Wolf Children

Wolf Children poster
Also known as
Okami Kodomo no Ame to Yuki
Specifics
Japan [2012] - 117 mins
Genre
Fantasy
Directed by
Mamoru Hosoda
More info on
rating
4.0*/5.0*
toplist position

The heydays of Japanese full-length animation features seem to lie firmly behind us. While every year a few good films make it to the surface, none of them seems to match the quality and vision of the older generations. Mamoru Hosoda (Toki O Kakeru Shojo, Summer Wars) is one of the few younger talents doing his best to uphold the good name of Japanese animation, Wolf Children [Okami Kodomo no Ame to Yuki] is his latest endeavor.

screen capture of Wolf Children

Mamoru Hosoda is one of the front runners of a new generation of Japanese animation directors, but like many of his peers he has trouble breaking free from the works of earlier generations. While I'm craving for more directors like Masaaki Yuasa (Mind Game, Genius Party) Hosoda's work is more and more intertwining itself with that of Studio Ghibli and Makoto Shinkai (Hoshi O Ou Kodomo, Byosoku 5 Senchimetoru), making it that much harder to stand out from the rest.

Another problem for Hosoda is that the rest of the industry is finally catching up on trying to mimic the Ghibli success. Films like Summer Days With Coo, A Letter To Momo and The Light Of A Firefly Forest are all dabbling in the same pool of influences, making it a little crowded there. And the fact of the matter is that even though others are trying really hard, none of them are even coming close to matching Ghibli at their own game, let alone beating them.

While Wolf Children is a good, solid film, the fact of the matter is that Hosoda goes a bit overboard with the references here. There are scenes that appear to be downright copies of Tonari no Totoro and Omohide Poro Poro, mixed with a strong dash of Wolf's Rain. Hosoda takes his film to a difference place than any of the named influences could, but I felt it was a bit much to be reminded of other works in almost every other scene.

screen capture of Wolf Children

Hosoda's biggest perk is his amazing art style. Even though the characters may appear a little simplistic at first, with only a few lines Hosoda creates a myriad of subtle details that others could only dream of. The animation is spot on, carrying a refreshing and unique sense of realism that enhances the dramatic effect, while the ever vibrant and sunny colors make for a cozy and comfortable atmosphere. Wolf Children is a visual delight that manages to impress from start to finish.

The soundtrack is something else though. Hosoda constantly walks the line between bearable and overkill. When at times the story becomes too mushy the soundtrack falters with it, turning into a big pathetic mess. When Hosoda tones down the drama the soundtrack is okay, a predictable yet decent selection of piano and string-based tracks that suit the atmosphere, yet do little to enhance it. Luckily the voice acting is top notch and there is no English dub out there to sway people into not watching the Japanese one, though I'm sure that's bound to change once the film hits American shores.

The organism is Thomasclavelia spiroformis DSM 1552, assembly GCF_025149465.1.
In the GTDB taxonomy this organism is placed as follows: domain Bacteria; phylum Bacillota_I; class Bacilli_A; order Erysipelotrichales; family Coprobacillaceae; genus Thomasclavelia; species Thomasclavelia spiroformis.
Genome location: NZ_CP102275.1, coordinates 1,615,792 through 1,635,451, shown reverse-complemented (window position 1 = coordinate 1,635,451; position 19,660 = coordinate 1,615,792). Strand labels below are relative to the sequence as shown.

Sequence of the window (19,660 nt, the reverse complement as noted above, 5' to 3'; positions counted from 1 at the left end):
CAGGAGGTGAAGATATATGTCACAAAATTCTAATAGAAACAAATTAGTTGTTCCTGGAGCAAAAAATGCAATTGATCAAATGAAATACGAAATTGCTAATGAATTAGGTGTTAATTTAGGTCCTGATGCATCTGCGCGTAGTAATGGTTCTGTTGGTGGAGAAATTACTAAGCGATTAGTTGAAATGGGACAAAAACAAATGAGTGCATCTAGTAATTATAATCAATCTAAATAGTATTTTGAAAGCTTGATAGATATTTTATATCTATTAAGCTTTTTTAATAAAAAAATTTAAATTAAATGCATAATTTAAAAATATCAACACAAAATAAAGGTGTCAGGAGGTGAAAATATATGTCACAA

screen capture of Wolf Children

The first twenty minutes or so are definitely lacking. The extended introduction is too melodramatic and never really hits the mark. Once Hana becomes a single mother the film makes a brisk u-turn and suddenly Hosoda finds himself on the right track. The middle part of Wolf Children is by far the strongest. The pacing is excellent, the characters flourish and even though a bit too idyllic at times, the atmosphere is absolutely lovable. The ending misses a sense of urgency, but even though it doesn't uphold the level of quality it doesn't really collapse on itself either. There's just not much of a climax to speak of, even though an extra dramatic arc is introduced.

Wolf Children is far from a perfect film and from the three Hosoda films I've seen so far it's clearly the worst. It's definitely not a bad film, but based on Hosoda's track record and the hype surrounding this film I expected a lot more. When Hosoda keeps it small and strays away from dramatic arcs the film is at its best, but Hosoda often overplays the drama and ends up with scenes that are far too mushy and melodramatic. If this all sounds a little harsh it's probably because Hosoda has a big legacy to live up too, yet lately he seems to be dropping the ball. Overall Wolf Children is still a good, solid film, but it could've (and should've) been a lot more than that.